’’). 388 U. See Edward Stein.800 (Family Medical Leave Act).R. husband. the relationship requirement will be met. Congress has contemplated regulating the marital relationship a number of times in the past. become a topic of great debate in numerous states with such fluidity.R. 129. however.127 Nevertheless. ‘‘none had death benefits as ‘‘the wife. indeed.30 and 222. § 103(c) (Veterans’ benefits).50(b)(3) (Public Assistance). It is worthy of note that Congress’ resort to constitutional amendment when it has previously considered wading into the area of domestic relations appears to be a tacit acknowledgment that. This is so.F. 20 C.’’ 128 This court. 12. the only federal statute other than DOMA. Past and Present Proposed Amendments to the United States Constitution Regarding Marriage. and fluid debates at the state level as to who should be permitted to marry. for the most part. 128.F.345 (Social Security) (‘‘If you and the insured were validly married under State law at the time you apply for TTT benefits. particularly in light of the lengthy and contentious state-by-state debate that took place over the propriety of interracial marriage not so very long ago. 38 U. See Loving v. § 404. throughout the evolution of the stateside debate over interracial marriage. for that matter. in the United States.130 130.R. Def.R. The government suggests that the issue of same-sex marriage is qualitatively different than any historical state-by-state debate as to who should be allowed to marry because. rather than legislation. 611. enacted in 1975. . of which this court is aware. cannot lend credence to the government’s unsupported assertion in this regard. 20 C. §§ 219.F. 82 WASH.122 and 825. Virginia.S. the passage of DOMA marks the first time that the federal government has ever attempted to legislatively mandate a uniform federal definition of marriage—or any other core concept of domestic relations. 6 n.129 Importantly. state by state.11 (Railroad Retirement Board). 1. 87 S. See NANCY COTT. U.L.S. at 620 (internal citations omitted) (‘‘Advocates for nationwide changes to marriage laws typically consider amending the Constitution in part because of the widelyaccepted view that. socalled miscegenation statutes began to fall. regarding burial in veterans’ cemeteries. though other such issues have indeed arisen in the past. See 38 U.392 699 FEDERAL SUPPLEMENT. notwithstanding the occurrence of other similarly politically-charged.F. 614–15 (2004). the federal government saw fit to rely on state marital status determinations when they were relevant to federal law. widow or widower’’ of an insured person ‘‘if the courts of the State’’ of the deceased’s domicile ‘‘would find such an applicant and such insured individual were validly married’’).R. And none of these proposed constitutional amendments have ever succeeded in garnering enough support to come to a vote in either the House or the Senate.R.C. 2d SERIES By way of one pointed example. 45 C. 20 C.. 14. § 10. regulation of familial relationships lies beyond the bounds of its legislative powers.415 (Workers’ Compensation).C. Reaching marriage laws by amending the Constitution sidesteps this tension. 29 C. 1817. that denies federal recognition to any state-sanctioned marriages is another provision that targets same-sex couples.F.Ed. PUBLIC VOWS 163 (2000). §§ 825.Ct. But no fewer than sixteen states maintained such laws as of 1967 when the Supreme Court finally declared that prohibitions on interracial marriage violated the core constitutional guarantees of equal protection and due process.’s Reply Mem. § 3. § 101(31). Advocates of federal marriage laws are worried that such laws would be in tension with the thesis that family law is state law and for this reason would be found unconstitutional. protracted. See id. 5. 127. § 237. beginning in 1948. a law may still be found unconstitutional. Indeed.2d 1010 (1967).’’). 38 C. 18 L.Q.1(j) (Veterans’ Pension and Compensation).S. but always by way of proposed constitutional amendments. family law is state lawTTTT Although the process of passing a law is much easier than amending the Constitution.F.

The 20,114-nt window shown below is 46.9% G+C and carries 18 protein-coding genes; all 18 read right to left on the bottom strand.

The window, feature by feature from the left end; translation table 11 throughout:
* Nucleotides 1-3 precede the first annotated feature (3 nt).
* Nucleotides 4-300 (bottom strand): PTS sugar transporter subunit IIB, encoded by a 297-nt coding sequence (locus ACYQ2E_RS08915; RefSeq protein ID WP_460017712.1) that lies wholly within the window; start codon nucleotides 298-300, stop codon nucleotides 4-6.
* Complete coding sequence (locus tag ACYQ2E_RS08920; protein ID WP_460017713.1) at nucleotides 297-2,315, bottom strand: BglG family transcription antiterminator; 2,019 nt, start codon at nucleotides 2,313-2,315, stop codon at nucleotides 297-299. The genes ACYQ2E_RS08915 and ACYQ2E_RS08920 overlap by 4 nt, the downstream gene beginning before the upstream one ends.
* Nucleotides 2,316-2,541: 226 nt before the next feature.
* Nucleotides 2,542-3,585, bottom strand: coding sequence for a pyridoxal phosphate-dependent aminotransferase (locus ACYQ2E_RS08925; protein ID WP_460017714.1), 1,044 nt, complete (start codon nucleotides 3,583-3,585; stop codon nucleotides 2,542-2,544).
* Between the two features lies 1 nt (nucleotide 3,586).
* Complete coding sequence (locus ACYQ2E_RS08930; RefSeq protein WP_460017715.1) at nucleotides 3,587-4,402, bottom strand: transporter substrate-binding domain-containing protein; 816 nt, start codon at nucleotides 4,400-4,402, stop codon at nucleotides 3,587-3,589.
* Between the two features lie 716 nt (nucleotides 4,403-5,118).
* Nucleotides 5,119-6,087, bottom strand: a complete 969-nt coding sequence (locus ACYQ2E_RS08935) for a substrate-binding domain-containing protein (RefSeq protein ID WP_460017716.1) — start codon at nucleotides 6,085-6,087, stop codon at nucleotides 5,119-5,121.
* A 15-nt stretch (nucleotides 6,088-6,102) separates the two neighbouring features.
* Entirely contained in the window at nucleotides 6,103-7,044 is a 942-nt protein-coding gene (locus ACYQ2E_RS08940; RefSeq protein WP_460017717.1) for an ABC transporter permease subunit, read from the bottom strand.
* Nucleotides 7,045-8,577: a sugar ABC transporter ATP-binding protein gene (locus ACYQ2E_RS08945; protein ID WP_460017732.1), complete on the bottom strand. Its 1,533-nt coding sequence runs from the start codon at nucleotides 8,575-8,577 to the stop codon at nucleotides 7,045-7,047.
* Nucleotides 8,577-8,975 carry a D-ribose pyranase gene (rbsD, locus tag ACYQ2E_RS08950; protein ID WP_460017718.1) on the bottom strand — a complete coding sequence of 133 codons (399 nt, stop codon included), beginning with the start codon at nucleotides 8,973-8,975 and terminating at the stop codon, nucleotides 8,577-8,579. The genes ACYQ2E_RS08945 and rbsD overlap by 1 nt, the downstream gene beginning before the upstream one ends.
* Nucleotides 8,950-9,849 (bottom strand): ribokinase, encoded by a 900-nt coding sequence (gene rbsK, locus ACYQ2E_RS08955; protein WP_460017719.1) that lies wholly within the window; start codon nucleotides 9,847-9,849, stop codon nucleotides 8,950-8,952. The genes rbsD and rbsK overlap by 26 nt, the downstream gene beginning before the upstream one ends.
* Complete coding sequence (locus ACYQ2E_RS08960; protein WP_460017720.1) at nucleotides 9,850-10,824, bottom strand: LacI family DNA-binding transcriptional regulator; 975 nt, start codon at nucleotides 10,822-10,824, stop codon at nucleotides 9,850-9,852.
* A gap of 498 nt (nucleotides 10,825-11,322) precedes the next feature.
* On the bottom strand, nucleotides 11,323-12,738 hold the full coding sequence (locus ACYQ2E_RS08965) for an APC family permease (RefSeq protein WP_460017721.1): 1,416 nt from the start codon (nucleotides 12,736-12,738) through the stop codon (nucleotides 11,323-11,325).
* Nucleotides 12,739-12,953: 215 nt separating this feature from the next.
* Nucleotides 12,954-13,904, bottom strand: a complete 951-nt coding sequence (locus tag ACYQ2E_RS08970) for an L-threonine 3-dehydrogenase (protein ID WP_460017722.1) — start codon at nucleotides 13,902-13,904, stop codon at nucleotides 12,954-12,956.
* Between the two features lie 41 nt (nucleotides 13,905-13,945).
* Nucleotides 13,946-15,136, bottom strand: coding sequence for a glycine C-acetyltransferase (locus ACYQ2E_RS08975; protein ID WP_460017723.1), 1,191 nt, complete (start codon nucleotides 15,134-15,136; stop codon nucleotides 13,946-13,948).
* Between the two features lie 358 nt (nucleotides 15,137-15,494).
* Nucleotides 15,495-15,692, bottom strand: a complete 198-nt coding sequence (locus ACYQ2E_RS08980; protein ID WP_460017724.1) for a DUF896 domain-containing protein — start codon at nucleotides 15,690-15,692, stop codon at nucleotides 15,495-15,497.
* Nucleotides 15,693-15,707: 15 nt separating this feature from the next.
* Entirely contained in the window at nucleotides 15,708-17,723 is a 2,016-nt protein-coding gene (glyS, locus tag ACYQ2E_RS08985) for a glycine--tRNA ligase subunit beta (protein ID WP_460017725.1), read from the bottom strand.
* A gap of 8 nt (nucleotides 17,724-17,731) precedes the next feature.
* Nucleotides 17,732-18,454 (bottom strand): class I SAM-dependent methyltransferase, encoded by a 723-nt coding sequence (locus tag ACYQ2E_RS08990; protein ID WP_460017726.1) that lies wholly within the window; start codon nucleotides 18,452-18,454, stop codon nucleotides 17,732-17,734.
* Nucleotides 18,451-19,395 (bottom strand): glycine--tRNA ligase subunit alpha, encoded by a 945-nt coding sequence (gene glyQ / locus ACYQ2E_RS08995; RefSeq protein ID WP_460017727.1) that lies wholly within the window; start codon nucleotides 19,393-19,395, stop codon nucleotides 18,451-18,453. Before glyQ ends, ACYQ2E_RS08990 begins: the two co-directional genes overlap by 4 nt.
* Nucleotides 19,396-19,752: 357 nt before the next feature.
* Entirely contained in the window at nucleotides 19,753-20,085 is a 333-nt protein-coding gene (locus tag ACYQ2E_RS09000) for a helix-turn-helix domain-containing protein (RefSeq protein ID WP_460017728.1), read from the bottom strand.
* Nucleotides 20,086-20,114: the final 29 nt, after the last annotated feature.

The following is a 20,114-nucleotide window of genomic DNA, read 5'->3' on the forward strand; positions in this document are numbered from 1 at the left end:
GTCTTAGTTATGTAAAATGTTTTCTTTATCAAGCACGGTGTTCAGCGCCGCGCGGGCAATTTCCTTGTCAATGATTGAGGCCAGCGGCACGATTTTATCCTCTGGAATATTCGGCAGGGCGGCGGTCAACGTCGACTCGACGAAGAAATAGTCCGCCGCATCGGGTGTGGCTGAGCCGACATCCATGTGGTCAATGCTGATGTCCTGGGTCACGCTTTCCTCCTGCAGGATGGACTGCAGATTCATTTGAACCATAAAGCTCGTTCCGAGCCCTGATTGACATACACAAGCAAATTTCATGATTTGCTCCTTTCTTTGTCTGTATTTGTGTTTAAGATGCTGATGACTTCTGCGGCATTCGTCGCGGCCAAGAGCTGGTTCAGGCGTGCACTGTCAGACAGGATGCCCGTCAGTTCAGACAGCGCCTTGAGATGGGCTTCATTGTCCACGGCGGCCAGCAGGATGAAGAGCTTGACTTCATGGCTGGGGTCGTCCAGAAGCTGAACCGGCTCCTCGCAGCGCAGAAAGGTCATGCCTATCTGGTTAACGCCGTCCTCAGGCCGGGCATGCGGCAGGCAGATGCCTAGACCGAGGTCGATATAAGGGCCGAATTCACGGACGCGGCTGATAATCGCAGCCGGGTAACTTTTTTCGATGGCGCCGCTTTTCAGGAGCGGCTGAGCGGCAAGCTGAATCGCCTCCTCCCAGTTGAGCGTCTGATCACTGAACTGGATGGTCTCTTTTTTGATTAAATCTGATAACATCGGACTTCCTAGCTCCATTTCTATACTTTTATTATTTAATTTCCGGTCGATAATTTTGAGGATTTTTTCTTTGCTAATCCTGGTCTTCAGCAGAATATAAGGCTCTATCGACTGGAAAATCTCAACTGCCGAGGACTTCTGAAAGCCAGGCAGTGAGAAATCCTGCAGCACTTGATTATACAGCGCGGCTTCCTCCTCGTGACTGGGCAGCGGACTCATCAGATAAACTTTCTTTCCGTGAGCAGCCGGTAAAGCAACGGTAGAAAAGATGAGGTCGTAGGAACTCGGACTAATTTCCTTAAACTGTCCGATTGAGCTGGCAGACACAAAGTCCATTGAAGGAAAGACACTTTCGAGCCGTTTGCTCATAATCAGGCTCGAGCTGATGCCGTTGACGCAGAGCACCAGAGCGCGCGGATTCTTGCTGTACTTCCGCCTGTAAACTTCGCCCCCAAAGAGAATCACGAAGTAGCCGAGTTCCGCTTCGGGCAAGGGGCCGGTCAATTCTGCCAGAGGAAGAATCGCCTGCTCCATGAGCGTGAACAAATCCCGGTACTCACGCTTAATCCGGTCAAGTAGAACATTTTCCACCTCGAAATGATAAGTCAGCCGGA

2010) 393 Though not dispositive of a statute’s constitutionality in and of itself. v. the government’s assertion that pursuit of this interest provides a justification for DOMA relies on a conspicuous misconception of what the status quo was at the federal level in 1996.Ct. OFFICE OF PERSONNEL MANAGEMENT Cite as 699 F. Dep’t of Health and Human Servs. have a legitimate interest in disregarding those family status determinations properly made by the states.2d 374 (D. which this court has concluded that it did not. Congress’ enactment of a provision denying federal recognition to a particular category of valid state-sanctioned marriages was. 2010).Ed.Ct. Furthermore. 32. The government has claimed that Congress could have had an interest in adhering to federal policy regarding the recognition of marriages as it existed in 1996. 1952. But the historically entrenched practice of incorporating state law determinations of marital status where they are relevant to federal law reflects a long-recognized reality of the federalist system under which this country operates.Mass. It does not provide a justification for doing it. Commonwealth of Mass. one must first identify. it was indeed the status quo at the state level to restrict the definition of marriage to the union of one man and one woman. no state had extended such eligibility to same-sex couples. at 633. et al. in fact. ‘‘a longstanding history of related federal action TTT can nonetheless be ‘helpful in reviewing the substance of a congressional statutory scheme.2d 878. generally. 72 L. 770 (1928)). In 1996. 09–cv–11156–JLT. The states alone have the authority to set forth eligibility requirements as to familial relationships and the federal government cannot. See.GILL v. 1620 (quoting Louisville Gas & Elec.Ct. Co.Mass. Staying the course is not an end in and of itself. No. Coleman.’’ 131 And the absence of precedent for the legislative classification at issue here is equally instructive. as of 1996. Comstock.. v. 130 S.S. for ‘‘ ‘discriminations of an unusual character especially suggest careful consideration to determine whether they are obnoxious to the [C]onstitution[ ]TTTT’ ’’ 132 The government is certainly correct in its assertion that the scope of a federal program is generally determined with reference to federal law.. But even assuming that Congress could have had such an interest. 517 U. But. .’ and.S. be true.Ed.Supp.S. 48 S. Romer. such assumption does nothing more than describe what DOMA does. with some precision. 277 U. ––––. a significant departure from the status quo at the federal level. therefore. for federal purposes. 892 (2010) (internal citations omitted). in particular. the reasonableness of the relation between the new statute and pre-existing federal interests. And this may very well 131. United States v.Supp. the status quo at the federal level was to recognize. 116 S. 698 F.2d 234 (D. in order to give any meaning to the government’s notion of preserving the status quo. July 8. ––––. 176 L. but rather a means to an end. This court does not doubt that Congress occasionally encounters social problems best dealt with by preserving the status quo or adjusting national policy 133. Thus.133 Moreover. 37–38. 132. Even assuming for the sake of argument that DOMA succeeded in preserving the federal status quo. this court seriously questions whether it may even consider preservation of the status quo to be an ‘‘interest’’ independent of some legitimate governmental objective that preservation of the status quo might help to achieve. The states alone are empowered to determine who is eligible to marry and. therefore. 1949. 423. any marriage declared valid according to state law. ––– U. the relevant status quo to be preserved.